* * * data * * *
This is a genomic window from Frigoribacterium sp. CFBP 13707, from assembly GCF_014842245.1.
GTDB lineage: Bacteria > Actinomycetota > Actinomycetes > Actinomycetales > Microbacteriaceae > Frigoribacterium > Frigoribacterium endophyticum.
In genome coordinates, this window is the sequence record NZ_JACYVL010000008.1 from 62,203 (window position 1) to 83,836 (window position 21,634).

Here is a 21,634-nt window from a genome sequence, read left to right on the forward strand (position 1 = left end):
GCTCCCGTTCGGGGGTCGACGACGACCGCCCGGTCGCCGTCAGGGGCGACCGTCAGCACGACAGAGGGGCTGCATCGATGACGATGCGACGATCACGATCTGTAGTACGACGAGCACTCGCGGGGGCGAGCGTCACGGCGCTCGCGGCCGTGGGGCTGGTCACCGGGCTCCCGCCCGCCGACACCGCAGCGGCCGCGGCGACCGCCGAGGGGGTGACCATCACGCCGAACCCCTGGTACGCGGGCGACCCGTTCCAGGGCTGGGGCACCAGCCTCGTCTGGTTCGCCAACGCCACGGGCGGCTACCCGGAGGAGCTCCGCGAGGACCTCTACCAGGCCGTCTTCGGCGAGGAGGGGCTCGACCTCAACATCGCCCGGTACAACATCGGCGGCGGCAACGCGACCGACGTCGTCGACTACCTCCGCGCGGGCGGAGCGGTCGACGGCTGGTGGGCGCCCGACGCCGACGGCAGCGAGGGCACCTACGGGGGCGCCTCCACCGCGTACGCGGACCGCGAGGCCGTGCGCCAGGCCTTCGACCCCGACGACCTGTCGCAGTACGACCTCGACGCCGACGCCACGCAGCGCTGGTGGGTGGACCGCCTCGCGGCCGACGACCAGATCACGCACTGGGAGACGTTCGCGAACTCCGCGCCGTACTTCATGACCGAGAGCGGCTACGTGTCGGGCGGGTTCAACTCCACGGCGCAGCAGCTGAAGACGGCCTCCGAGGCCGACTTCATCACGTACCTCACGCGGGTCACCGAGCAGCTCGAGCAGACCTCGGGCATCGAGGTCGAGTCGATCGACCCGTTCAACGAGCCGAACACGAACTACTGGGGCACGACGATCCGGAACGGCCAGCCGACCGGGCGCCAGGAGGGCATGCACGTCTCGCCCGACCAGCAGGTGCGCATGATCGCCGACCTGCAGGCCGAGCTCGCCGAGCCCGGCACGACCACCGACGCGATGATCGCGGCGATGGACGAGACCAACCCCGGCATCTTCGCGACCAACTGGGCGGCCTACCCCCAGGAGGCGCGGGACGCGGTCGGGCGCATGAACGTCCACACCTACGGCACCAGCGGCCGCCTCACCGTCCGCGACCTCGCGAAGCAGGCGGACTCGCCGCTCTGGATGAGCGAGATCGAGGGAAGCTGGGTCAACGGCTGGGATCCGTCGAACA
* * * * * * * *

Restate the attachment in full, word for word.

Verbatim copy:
This is a genomic window from Frigoribacterium sp. CFBP 13707, from assembly GCF_014842245.1.
GTDB lineage: Bacteria > Actinomycetota > Actinomycetes > Actinomycetales > Microbacteriaceae > Frigoribacterium > Frigoribacterium endophyticum.
In genome coordinates, this window is the sequence record NZ_JACYVL010000008.1 from 62,203 (window position 1) to 83,836 (window position 21,634).

Here is a 21,634-nt window from a genome sequence, read left to right on the forward strand (position 1 = left end):
GCTCCCGTTCGGGGGTCGACGACGACCGCCCGGTCGCCGTCAGGGGCGACCGTCAGCACGACAGAGGGGCTGCATCGATGACGATGCGACGATCACGATCTGTAGTACGACGAGCACTCGCGGGGGCGAGCGTCACGGCGCTCGCGGCCGTGGGGCTGGTCACCGGGCTCCCGCCCGCCGACACCGCAGCGGCCGCGGCGACCGCCGAGGGGGTGACCATCACGCCGAACCCCTGGTACGCGGGCGACCCGTTCCAGGGCTGGGGCACCAGCCTCGTCTGGTTCGCCAACGCCACGGGCGGCTACCCGGAGGAGCTCCGCGAGGACCTCTACCAGGCCGTCTTCGGCGAGGAGGGGCTCGACCTCAACATCGCCCGGTACAACATCGGCGGCGGCAACGCGACCGACGTCGTCGACTACCTCCGCGCGGGCGGAGCGGTCGACGGCTGGTGGGCGCCCGACGCCGACGGCAGCGAGGGCACCTACGGGGGCGCCTCCACCGCGTACGCGGACCGCGAGGCCGTGCGCCAGGCCTTCGACCCCGACGACCTGTCGCAGTACGACCTCGACGCCGACGCCACGCAGCGCTGGTGGGTGGACCGCCTCGCGGCCGACGACCAGATCACGCACTGGGAGACGTTCGCGAACTCCGCGCCGTACTTCATGACCGAGAGCGGCTACGTGTCGGGCGGGTTCAACTCCACGGCGCAGCAGCTGAAGACGGCCTCCGAGGCCGACTTCATCACGTACCTCACGCGGGTCACCGAGCAGCTCGAGCAGACCTCGGGCATCGAGGTCGAGTCGATCGACCCGTTCAACGAGCCGAACACGAACTACTGGGGCACGACGATCCGGAACGGCCAGCCGACCGGGCGCCAGGAGGGCATGCACGTCTCGCCCGACCAGCAGGTGCGCATGATCGCCGACCTGCAGGCCGAGCTCGCCGAGCCCGGCACGACCACCGACGCGATGATCGCGGCGATGGACGAGACCAACCCCGGCATCTTCGCGACCAACTGGGCGGCCTACCCCCAGGAGGCGCGGGACGCGGTCGGGCGCATGAACGTCCACACCTACGGCACCAGCGGCCGCCTCACCGTCCGCGACCTCGCGAAGCAGGCGGACTCGCCGCTCTGGATGAGCGAGATCGAGGGAAGCTGGGTCAACGGCTGGGATCCGTCGAACA